In every transcreation project, brand identity overshadows everything else. We have to make sure that the global brand identity is honored in all languages of the transcreation and that the campaign messages are implemented as consistently and congruently as possible. Why do end customers or advertising agencies decide to hire a central service provider to localize their global campaign instead of developing individual local campaigns or letting the local agency branches make their own adjustments? For one, the global head office is looking for more efficiency and transparency when it comes to local cost and content. And second of all, the importance a cohesive, cross-market look and feel and a unified brand presence holds true all across the globe. The more cohesive the campaign that a brand presents, the greater the probability that it consistently resonates with consumers.
All in all, transcreation is a very complex and comprehensive localization process with a central point of contact – represented by the LSP – that ensures that all essential information is received and is communicated among and heeded by everyone involved in the project. A prerequisite for this is an equal measure of creativity and cultural affinity as well as project-management and procedural abilities. This is a skill set that can’t be taught in a classroom.
At this point, we should also mention that transcreation should be part of a family of services that covers the additional needs of the marketing localization. That is the only way to position ourselves as a consultant and to support customers in all linguistic and cultural questions. Furthermore, the translation provider offers an extremely important added value by recognizing potential localization issues in advance and, if necessary, circumnavigating them. Associated added-value services include, for example, cross-cultural checks, cultural insight and name checks.
So, every company that wants to include transcreation in its portfolio needs to encourage a culture in which the product of the translation is not decoupled from the big picture in a sole attempt to get it linguistically right. Instead, the culture should encourage services that focus on the end product and meet the needs of all involved parties. This demands a strong talent network, a huge capacity for communication on the part of the project head and a splash of good instinct. After all, managing a transcreation process requires asking a lot of questions, which some customers are not used to getting from their translation provider.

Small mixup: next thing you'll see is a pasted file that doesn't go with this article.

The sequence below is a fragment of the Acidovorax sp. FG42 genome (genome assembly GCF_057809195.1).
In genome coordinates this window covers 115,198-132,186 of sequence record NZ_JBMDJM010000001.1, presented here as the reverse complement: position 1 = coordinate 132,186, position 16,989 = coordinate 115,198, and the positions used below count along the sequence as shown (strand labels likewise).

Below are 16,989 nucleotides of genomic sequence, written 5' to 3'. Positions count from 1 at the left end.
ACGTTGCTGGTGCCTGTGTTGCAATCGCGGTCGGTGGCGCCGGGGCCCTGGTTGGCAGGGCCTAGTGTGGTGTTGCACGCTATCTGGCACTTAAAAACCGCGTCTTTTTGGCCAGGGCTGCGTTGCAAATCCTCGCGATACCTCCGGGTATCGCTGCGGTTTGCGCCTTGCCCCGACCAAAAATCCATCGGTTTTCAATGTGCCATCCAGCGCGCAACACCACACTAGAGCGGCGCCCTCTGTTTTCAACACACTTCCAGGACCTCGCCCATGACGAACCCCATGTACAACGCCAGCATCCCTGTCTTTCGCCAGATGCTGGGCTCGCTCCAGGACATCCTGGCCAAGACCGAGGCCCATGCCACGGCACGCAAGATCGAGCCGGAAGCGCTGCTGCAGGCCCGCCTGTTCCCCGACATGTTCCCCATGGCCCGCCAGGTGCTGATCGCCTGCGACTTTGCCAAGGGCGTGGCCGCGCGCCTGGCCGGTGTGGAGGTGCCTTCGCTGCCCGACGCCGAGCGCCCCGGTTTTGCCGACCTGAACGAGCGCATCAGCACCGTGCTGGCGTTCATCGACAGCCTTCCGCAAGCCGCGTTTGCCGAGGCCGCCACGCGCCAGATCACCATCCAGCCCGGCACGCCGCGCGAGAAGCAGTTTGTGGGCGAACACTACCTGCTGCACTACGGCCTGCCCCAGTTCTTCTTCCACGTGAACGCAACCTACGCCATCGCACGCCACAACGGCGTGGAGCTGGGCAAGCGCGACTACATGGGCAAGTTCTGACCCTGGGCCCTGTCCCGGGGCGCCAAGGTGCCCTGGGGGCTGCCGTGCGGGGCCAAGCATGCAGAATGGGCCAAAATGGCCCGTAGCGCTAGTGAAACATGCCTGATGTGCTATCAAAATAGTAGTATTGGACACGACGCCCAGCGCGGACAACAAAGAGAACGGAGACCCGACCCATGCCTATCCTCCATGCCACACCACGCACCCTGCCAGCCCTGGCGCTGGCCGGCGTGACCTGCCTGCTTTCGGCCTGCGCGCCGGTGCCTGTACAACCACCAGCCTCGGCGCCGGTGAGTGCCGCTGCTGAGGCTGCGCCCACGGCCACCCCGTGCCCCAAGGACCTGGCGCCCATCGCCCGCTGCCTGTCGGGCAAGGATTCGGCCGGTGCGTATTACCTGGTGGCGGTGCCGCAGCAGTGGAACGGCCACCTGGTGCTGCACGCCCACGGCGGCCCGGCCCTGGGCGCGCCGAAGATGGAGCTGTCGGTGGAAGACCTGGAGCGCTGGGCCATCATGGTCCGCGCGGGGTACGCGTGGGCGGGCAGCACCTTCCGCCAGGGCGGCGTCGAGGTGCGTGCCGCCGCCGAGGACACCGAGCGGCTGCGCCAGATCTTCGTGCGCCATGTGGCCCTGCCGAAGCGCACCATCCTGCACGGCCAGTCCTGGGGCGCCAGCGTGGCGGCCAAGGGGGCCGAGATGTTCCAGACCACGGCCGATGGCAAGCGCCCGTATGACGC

Transcreation has to be a narrowly defined product that falls in line with the internal company processes and product lines. Workflow and product specifications must be staked out precisely and methodically. This is the only way to ensure that the customer receives a distinct product distinguishable from other services. The customer has to understand what final result to expect, in terms of form and content.
Transcreation is not a cure-all for the standard differences in taste when it comes to text, but it isn’t a fleeting trend, either. Transcreation is the answer to the demand for a product that will help bring customers success in their markets without taking a detour to local marketing agencies or having to readjust or even completely throw out large portions of a global campaign. In transcreation, complex processes are centrally managed, branding and key messages are communicated in a unified manner, and everything unfolds with transparent costs and content. As a service provider, we go to bat for the customer with our internal team and form a natural bridge to global markets with an external talent network.
* In software development, localization refers to the adaptation of content to a certain geographically or ethnically divergent target group. (Source: Wikipedia)